Lebanon in History from the Earliest Times to the Present

Lebanon in History from the Earliest Times to the Present

Lebanon in History from the Earliest Times to the Present

Lebanon in History from the Earliest Times to the Present

Excerpt

This is a daring attempt to sketch for the first time the meaningful events that have been squeezed through the ages into the area now covered by the Lebanese Republic and to record the achievements and distinctive contributions of the successive peoples who occupied it. In part, if not in full, the area has maintained an individuality of its own conditioned by its mountainous nature, proximity to the sea, Westward orientation and the character of its people. Possible relevance to the contemporary scene and relationship to world events determined what was considered meaningful. Those general events therefore were selected and that part of the past interpreted that were deemed valuable in facing the modern problems of the area and understanding its current happenings, and that were considered important from the standpoint of relationship to world affairs. In their ancient aspects the historic events in themselves are involved with those of Egypt, Babylonia, Assyria, Chaldaea, Persia, Macedonia and Rome; in their medieval aspects with others of the Byzantines, the Arabians and the Moslems; and in modern times with still others of the Ottoman Turks and the French, thus making the story that of a large part of the civilized world in miniature. Nevertheless no period in the long and chequered history of Lebanon -- the Phoenician excepted, and that mainly in its relation to the Old Testament -- has been adequately treated, least of all the modern period, to which a considerable part of this volume is devoted.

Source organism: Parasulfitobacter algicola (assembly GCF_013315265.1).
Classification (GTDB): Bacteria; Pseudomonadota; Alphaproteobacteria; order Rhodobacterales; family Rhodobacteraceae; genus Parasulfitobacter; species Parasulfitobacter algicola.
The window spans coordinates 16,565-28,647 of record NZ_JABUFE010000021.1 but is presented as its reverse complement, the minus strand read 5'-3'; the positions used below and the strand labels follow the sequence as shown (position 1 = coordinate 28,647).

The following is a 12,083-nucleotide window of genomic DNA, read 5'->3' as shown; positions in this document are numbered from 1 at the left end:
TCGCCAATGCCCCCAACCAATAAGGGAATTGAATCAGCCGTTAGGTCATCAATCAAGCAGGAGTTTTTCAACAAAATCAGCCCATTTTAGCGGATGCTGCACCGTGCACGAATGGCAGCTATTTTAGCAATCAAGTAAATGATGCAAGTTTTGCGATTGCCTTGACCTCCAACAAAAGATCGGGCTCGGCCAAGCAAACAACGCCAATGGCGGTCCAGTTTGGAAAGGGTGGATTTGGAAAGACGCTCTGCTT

While the material was drawn largely from primary sources, enriched by the results of modern research, the presentation -- as in the case of the author's History of the Arabs and History of Syria, of which this may be considered a companion -- was aimed not at the specialist but at the student and general reader. The area is the one in which the author had spent his early days, to which he has since made repeated visits and with whose people he has kept in uninterrupted touch. If it is true that a knowledge of the past is indispensable for understanding the present, it must be equally true that first-hand acquaintance with the present is necessary for full appreciation of the past.

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